When Negative Topics Take Over the Web
Tiger Woods' story can be looked on as an example of negative-toned events taking over the Web. As a news reader, it is hard to avoid. For advertisers hyper-sensitive about brand safety, how do you avoid getting served on the pages of negative stories like this.
We operate in an ecosystem involving ad networks, exchanges, user-generated content and everything in between, where simple triggers can take your brand to the exact place you don't want to be. Even though there are safeguards for brands driven by technology tools, it's worth keeping in mind this checklist when events like this threaten to dominate online content, and you have the urge to run as far away from it as possible:
1) Publishers -- time to rethink your publishing partners, even if it's just temporary. If entertainment and news sites are in your media plans, you probably have some tolerance for this type of news. However, enough may be enough and overexposure with negative stories can cause unnecessary grief. These sites are in hyper-creation mode, churning out stories, rumors and gossip to feed a hungry base of readers, fans and gawkers. Do you take a wholesale approach and block out everybody? If not, does your ad network or ad-serving partners evaluate the risk on individual publishers? Can they proactively block certain pieces of content?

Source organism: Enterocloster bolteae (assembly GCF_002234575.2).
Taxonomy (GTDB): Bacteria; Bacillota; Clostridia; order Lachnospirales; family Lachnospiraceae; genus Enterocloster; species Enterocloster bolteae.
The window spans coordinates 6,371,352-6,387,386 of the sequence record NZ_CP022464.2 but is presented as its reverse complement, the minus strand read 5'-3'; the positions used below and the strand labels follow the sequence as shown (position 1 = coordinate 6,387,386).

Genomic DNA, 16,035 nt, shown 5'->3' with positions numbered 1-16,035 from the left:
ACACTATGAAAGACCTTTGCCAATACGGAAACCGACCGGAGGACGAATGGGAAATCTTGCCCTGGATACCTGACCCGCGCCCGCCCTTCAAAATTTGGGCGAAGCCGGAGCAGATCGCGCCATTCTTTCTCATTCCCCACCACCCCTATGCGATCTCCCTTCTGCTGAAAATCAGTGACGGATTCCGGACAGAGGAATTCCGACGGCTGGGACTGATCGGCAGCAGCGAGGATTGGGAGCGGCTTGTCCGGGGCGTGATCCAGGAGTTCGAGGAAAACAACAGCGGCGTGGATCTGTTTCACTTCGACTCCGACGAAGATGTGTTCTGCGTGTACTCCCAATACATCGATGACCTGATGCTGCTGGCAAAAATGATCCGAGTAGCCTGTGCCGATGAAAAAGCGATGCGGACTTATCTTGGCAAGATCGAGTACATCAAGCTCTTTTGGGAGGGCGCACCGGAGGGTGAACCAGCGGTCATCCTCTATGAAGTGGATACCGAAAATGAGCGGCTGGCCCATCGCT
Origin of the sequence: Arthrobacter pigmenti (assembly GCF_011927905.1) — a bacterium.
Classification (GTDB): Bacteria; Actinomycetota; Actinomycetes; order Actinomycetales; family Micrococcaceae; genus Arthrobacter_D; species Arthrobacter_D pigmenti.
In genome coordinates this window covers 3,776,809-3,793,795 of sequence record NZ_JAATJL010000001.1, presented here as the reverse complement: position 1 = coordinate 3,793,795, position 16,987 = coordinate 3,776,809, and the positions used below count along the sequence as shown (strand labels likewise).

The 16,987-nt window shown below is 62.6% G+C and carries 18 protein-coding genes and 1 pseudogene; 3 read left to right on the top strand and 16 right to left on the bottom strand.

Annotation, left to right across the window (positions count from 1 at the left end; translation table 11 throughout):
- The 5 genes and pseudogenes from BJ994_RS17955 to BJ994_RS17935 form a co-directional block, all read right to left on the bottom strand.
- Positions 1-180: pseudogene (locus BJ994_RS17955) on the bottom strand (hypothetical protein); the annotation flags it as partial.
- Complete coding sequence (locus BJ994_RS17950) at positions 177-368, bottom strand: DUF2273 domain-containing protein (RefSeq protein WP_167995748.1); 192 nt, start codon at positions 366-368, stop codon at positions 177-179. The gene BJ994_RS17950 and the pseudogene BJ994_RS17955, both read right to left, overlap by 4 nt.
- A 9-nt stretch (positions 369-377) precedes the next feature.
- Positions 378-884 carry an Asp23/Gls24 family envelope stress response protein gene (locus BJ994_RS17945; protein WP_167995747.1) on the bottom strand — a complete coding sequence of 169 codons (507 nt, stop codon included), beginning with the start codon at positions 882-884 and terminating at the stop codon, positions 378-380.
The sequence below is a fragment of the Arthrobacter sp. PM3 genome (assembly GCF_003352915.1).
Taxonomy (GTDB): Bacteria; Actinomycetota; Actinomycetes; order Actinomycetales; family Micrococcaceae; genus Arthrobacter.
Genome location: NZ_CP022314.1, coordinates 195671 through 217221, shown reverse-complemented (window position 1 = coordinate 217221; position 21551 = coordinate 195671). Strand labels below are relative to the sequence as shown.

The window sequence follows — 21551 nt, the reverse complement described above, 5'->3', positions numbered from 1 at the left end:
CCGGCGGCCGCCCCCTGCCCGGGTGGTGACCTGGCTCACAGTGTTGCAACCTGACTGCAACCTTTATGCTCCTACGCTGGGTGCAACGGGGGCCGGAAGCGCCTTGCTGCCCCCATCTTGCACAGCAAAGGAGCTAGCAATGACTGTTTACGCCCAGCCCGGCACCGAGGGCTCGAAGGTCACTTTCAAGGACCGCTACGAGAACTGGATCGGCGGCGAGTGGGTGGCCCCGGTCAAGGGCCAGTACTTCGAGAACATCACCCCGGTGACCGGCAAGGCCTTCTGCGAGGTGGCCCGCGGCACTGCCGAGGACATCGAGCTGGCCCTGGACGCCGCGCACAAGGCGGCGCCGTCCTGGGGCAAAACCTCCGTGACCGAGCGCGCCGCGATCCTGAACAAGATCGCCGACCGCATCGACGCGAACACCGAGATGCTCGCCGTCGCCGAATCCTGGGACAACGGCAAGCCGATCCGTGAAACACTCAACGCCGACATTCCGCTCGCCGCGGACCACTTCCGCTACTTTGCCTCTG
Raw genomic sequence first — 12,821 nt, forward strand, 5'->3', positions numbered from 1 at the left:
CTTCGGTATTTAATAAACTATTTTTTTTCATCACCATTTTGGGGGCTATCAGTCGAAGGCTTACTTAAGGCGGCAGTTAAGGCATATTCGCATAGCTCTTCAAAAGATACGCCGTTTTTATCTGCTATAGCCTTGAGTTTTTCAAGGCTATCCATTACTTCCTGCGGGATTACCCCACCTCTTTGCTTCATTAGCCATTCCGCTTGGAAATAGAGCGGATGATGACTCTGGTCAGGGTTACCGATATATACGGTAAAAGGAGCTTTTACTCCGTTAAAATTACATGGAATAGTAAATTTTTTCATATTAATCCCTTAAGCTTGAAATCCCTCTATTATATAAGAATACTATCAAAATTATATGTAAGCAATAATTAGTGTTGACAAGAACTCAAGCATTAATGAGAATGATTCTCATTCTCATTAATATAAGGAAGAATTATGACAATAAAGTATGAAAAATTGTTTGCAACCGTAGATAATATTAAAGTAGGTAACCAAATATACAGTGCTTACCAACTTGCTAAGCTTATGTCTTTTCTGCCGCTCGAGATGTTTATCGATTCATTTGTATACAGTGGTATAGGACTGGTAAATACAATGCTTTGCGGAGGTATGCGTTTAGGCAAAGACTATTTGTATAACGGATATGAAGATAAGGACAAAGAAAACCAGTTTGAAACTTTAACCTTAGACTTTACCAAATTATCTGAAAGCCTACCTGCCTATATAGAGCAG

2) Sentiment -- There's no need to guard against every single negative story on the Web, you need to measure or gauge how bad things are getting. If Tiger stories are negative, are writers talking about his golf career or his marriage? For advertisers that don't want the blanket approach, it's important for marketers to understand the variances in online content related to these series of events. It is also important to decide whether or not they will use content sentiment as a guide for media buying decisions.
3) Keywords and related Topics -- the Tiger brand used to be exclusively about winning, championships, golf, strength -- the good stuff. Now, people may interpret the brand as something completely opposite. Keep in mind the related topics around one particular subject, how those can quickly change in a short amount of time, and how those may possibly relate to a marketer's campaigns. Review the keywords you are buying. Scrutinize them to figure out the natural and unnatural connections you may have to the Tiger drama, so your brand doesn't get served on the many new pages of content that are popping up on this issue.
At the rate that this news cycle is spreading, marketers need to continue paying attention. Certain businesses will be happy to capitalize marketing spend because of these series of events, but I'd argue that many brand builders would rather not have their ads served alongside this type of content.
Just to be clear, this is not about Tiger Woods. This is about major events happening and the resulting chaos of digital media pages created to add more fuel to the fire. Brands should not be hindered by these type of negative events, and there are many opinions on brand safety issues and what the online ad industry needs to do to give greater control over the content on which advertisers appear. While we can't foresee or control unexpected and unfortunate situations like this, we can control the next steps to take if such event were to occur. Although we have come a long way, brands still have little control over the destination of their ads. Brands should be allowed to exclude content that does not meet their specific and bespoke communication requirements. These are the little things that hinder brand dollar investment on the Internet.